There is a good reason that lawyers are required to go through such rigorous training and pass a difficult exam to be authorized to practice law in Florida, it’s because the law can be confusing and gun laws happen to be particularly complicated. Sometimes a minor distinction within a fact pattern can make the difference between someone facing a few days in jail versus years in prison.
If you are facing Florida gun crime charges, it’s important that you choose your representation carefully. When you are considering lawyers for gun charges, make sure the gun attorney you choose is experienced in high-stakes criminal cases.
Frequently Asked Questions about Florida Gun Crimes
Gun crimes cover a broad spectrum and can have consequences that extend beyond prosecution and sentencing for the crime. The best source of information about the specific crime you’re charged with and how those charges may impact you is an experienced Jacksonville gun crimes attorney.
Below, we’ve provided general answers to some of the most frequently asked questions about gun crimes and gun ownership.
What misdemeanors prohibit gun ownership in Florida?
Under federal law, a person who has been convicted of a crime of domestic violence is prohibited from owning a firearm, even if the crime is a misdemeanor. A person who is on probation in Florida may be prohibited from possessing firearms during the term of probation, regardless of the underlying offense.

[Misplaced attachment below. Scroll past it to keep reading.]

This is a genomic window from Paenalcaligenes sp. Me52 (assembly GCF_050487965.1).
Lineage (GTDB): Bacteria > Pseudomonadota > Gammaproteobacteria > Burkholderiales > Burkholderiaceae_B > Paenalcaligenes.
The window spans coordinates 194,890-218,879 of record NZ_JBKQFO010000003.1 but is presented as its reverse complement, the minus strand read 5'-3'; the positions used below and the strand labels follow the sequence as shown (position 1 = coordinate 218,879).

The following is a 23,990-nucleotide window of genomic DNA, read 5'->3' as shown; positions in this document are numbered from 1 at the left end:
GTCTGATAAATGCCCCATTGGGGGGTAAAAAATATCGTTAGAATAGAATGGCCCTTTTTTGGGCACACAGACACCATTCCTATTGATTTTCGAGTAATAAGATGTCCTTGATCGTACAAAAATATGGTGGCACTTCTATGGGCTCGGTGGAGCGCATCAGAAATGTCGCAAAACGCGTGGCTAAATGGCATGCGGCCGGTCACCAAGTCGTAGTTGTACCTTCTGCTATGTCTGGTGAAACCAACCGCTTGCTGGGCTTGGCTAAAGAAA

Can I buy a gun if I have adjudication withheld?
Adjudication withheld is typically not considered a conviction for purposes of gun purchasing and possession in Florida if it pertains to a criminal offense as an adult. However, there are exceptions to even this rule here in Florida. In particular, if an individual received a withhold of adjudication as a juvenile for an offense that would have been a felony had they been charged as an adult, then such a person may not own or possess a firearm until they reach the age of twenty-four.
However, Florida law prohibits the issuance of a concealed carry permit to a person who resolved a misdemeanor domestic violence charge through withheld adjudication. This prohibition extends for three years from completion of the terms of probation and any other requirements.